How the Met Office and BBC Try to Fool Us All

As we all shiver in the autumnal weather during what is meant to be summer and some of us have even turned our central heating back on or continued using our winter duvets, there is one certainty – in a few weeks time, the good folk at Met Office and the BBC will tell us that we’ve just had the “warmest June on record”. After all, the Met Office and the BBC made the same claim about appalling April and miserable May. In fact, the weather has been so wet that there is a risk of a potato shortage later this year. So, what will be intriguing will be the mathematical contortions the Met Office and BBC will use to justify their preposterous nonsense:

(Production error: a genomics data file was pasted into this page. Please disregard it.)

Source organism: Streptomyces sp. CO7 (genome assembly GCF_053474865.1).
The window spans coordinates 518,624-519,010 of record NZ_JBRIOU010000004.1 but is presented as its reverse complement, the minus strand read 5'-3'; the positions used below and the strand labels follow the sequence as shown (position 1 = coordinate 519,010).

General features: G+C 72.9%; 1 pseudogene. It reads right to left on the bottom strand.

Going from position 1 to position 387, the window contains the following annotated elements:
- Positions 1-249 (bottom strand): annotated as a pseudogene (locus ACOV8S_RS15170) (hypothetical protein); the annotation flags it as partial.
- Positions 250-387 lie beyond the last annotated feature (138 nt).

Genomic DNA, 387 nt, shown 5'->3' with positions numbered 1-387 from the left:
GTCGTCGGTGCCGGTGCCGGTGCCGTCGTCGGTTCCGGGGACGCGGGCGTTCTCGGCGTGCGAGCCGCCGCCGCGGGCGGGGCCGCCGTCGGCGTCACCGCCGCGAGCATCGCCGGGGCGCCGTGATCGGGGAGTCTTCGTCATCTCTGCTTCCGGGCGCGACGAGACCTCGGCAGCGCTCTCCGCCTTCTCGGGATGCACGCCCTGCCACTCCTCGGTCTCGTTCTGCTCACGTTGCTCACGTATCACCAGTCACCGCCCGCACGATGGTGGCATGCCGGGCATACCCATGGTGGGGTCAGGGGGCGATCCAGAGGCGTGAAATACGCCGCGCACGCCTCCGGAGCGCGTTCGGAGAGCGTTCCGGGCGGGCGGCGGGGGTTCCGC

• Will they have the gall to say that June in the U.K. was the warmest on record even though everybody else knows it wasn’t?
  • Or will the Met Office and the BBC choose somewhere which had a bit of decent weather – perhaps Greece or Spain or India – to justify their climate catastrophism?
  • Or will they instead try to fob us off by claiming that, although June in the U.K. was a disaster weatherwise, global temperatures (if such a thing can even be measured) were at record levels?


If the Met Office and BBC can’t find any evidence for their ‘global boiling’ narrative, will they instead just choose somewhere where there have been a couple of floods or a typhoon and use that as proof that anthropogenic climate change is causing more extreme weather – even though there has been no increase in extreme weather and the number of deaths from extreme weather has fallen by over 90% over the last hundred years while the world’s population has tripled? (Read the full article here.)